Women cannot be Orthodox rabbis. That much is clear in the resolution passed unanimously at the annual conference of the Rabbinical Council of America, held at the Young Israel of Scarsdale April 25-27. But that is all that’s clear in the resolution, which can be read in its entirety here.
On the one hand, the resolution applauds as a “significant achievement”:
The flowering of Torah study and teaching by God-fearing Orthodox women in recent decades.
On the other, it says that “due to our commitment to sacred continuity”:
[W]e cannot accept either the ordination of women or the recognition of women as members of the Orthodox rabbinate, regardless of the title.
The resolution intentionally leaves vague and up to the discretion of local Orthodox rabbis what religious leadership roles women may play and what they may be called — as long as it doesn’t sound anything like “rabbi.” But it fails to answer the question of exactly what capable, talented, well-educated Orthodox women may do.
In a conference call with journalists on Tuesday, RCA President Rabbi Moshe Kletenik said, “we’re not going to go into specifics. Rabbis may create roles that are halachically appropriate. Everything has to be assessed on a case-by-case basis and how it is perceived in the community and beyond.”
Rabbi Shmuel Goldin, the organization’s first vice president, said, “There is gray area, there because the resolution was crafted to create a clear balance between what we regard as our red line and our desire to allow rabbis to encourage women in the roles they feel [are] appropriate.”
“Time will tell as we go along how this will actually play out,” Rabbi Goldin said.
I suspect that it will play out this way: The resolution’s purposeful “gray area,” coupled with the RCA’s recent denunciation of Rabbi Avi Weiss’s late-January announcement that he would ordain women and call them “rabba,” will prove to have a chilling effect. No other mainstream Orthodox rabbi will now be able to publicly say that his interpretation of Jewish law allows for women’s ordination.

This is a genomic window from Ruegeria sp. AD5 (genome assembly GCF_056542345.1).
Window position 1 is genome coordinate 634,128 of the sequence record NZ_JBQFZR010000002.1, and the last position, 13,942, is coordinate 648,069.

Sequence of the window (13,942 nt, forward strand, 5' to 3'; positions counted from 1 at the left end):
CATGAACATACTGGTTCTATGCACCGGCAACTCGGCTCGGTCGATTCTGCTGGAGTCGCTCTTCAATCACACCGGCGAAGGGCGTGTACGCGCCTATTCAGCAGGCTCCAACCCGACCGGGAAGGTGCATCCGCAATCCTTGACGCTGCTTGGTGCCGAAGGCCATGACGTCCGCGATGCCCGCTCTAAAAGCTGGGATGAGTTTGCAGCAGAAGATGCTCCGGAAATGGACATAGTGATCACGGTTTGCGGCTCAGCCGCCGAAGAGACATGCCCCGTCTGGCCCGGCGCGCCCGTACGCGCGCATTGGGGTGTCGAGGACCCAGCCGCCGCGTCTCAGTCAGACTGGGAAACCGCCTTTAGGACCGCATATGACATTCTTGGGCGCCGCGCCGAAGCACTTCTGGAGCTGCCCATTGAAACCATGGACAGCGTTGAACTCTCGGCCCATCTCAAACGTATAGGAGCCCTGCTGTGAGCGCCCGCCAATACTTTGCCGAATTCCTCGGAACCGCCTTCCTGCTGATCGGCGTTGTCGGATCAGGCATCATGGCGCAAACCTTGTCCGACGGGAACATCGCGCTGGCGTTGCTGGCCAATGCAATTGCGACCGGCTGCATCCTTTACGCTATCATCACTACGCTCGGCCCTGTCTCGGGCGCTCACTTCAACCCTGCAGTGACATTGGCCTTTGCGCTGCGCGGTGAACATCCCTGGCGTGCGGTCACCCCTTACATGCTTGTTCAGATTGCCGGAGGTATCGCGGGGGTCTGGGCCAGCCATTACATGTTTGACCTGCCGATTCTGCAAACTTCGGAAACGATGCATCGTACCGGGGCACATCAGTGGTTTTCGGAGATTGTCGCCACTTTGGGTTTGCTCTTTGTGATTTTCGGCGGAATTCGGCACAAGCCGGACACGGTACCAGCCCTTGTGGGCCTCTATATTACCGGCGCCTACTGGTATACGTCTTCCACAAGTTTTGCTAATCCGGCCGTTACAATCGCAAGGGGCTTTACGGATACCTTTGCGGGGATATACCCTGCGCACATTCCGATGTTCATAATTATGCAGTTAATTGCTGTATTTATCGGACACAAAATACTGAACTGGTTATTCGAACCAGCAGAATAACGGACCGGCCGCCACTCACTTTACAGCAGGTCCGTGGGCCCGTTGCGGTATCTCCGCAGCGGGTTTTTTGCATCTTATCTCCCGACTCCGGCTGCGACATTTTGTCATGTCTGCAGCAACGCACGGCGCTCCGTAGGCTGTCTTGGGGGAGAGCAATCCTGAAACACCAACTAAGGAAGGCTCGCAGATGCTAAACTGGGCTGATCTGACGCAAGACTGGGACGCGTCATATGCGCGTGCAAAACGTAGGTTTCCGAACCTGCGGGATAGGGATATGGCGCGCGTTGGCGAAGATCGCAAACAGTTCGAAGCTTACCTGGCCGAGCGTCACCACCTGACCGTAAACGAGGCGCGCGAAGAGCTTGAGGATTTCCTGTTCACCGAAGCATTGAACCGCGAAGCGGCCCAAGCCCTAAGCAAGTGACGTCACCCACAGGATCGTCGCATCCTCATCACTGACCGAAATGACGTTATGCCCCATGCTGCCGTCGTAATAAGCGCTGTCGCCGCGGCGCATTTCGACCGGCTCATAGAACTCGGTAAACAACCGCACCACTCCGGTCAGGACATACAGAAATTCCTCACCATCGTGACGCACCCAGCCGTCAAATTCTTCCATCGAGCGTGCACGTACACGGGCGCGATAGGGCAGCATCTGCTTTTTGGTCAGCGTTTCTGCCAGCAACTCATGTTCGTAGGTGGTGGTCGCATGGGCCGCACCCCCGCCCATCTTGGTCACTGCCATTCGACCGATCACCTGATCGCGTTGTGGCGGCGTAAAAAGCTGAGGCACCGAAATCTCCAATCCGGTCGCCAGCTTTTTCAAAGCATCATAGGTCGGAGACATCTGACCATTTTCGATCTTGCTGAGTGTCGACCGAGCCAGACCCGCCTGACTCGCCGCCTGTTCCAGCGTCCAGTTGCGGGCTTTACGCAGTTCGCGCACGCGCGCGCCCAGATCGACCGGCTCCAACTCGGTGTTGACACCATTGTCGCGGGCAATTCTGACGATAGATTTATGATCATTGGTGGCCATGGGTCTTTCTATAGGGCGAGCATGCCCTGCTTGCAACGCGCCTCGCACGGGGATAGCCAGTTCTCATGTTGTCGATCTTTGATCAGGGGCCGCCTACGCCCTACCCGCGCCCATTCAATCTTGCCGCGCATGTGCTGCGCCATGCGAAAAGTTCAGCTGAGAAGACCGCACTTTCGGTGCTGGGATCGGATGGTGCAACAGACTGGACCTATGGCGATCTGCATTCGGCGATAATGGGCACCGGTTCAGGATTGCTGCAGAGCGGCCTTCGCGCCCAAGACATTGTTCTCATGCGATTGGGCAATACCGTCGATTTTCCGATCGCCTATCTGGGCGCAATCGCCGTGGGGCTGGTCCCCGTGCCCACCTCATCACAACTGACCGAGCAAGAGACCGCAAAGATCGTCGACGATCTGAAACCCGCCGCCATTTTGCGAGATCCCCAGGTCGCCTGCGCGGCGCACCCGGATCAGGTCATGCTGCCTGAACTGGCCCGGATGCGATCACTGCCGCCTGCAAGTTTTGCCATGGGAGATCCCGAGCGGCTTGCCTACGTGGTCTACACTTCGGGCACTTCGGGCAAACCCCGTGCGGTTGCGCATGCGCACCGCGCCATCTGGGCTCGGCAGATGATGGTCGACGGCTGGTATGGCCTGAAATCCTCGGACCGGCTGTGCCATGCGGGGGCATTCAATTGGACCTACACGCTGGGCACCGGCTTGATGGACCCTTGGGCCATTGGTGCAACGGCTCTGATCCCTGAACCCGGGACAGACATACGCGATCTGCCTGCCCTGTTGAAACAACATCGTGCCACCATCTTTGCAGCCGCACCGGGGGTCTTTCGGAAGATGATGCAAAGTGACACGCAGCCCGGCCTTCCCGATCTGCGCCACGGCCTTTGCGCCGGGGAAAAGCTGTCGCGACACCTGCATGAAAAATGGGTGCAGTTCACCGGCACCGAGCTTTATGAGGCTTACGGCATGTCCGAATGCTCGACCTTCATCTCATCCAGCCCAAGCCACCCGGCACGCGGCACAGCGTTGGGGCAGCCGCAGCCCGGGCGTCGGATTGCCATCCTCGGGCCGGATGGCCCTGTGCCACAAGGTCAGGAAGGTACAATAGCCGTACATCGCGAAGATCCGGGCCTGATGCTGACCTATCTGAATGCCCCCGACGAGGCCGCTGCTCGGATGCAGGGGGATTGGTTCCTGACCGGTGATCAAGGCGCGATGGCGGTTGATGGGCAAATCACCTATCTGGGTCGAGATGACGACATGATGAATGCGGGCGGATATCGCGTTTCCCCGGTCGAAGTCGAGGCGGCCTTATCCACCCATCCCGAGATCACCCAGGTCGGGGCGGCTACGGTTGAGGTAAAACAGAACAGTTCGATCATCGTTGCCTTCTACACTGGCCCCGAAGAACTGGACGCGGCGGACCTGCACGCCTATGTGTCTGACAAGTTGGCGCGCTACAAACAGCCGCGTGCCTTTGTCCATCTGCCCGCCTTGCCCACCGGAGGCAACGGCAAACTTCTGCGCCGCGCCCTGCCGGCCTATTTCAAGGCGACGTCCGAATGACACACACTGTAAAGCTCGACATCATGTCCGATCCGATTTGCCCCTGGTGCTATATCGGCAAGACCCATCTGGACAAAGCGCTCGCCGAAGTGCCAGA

The RCA’s resolution says that it prohibits women’s ordination because of its “commitment to sacred continuity.” It’s an interesting choice of phrase.
No RCA member today would say that women should not be given a Jewish education. But until 1918, when Rebbetzin Sarah Schenirer established the first Orthodox Jewish school for girls, “sacred continuity” meant keeping much of the female population illiterate.
Rebbetzin Schenirer established Bais Yaakov and, later, a teacher’s seminary to train educators for her schools, because she knew it was necessary to educate girls in order to keep them part of Jewish life. The world was changing and the education of Jewish girls had to change to keep up with it.
Now too the world is changing for Orthodox women, spurred by changes for women in American culture overall, and nurtured by rigorous programs of advanced Torah study at places like Drisha and Yeshiva University, which has for years offered a two-year program of full-time Talmud study for women.
The world is changing. Orthodox women with the appropriate gifts and educations today work as doctors and lawyers, working through grueling years as medical and law school students even as they marry and start families and maintain traditional Jewish homes.
The only place their ability is not welcomed continues to be the mainstream Orthodox community. With their new resolution, the rabbis of the RCA are showing that a traditional rebbetzin in Poland a century ago had more courage to embrace a changed reality for women than they do.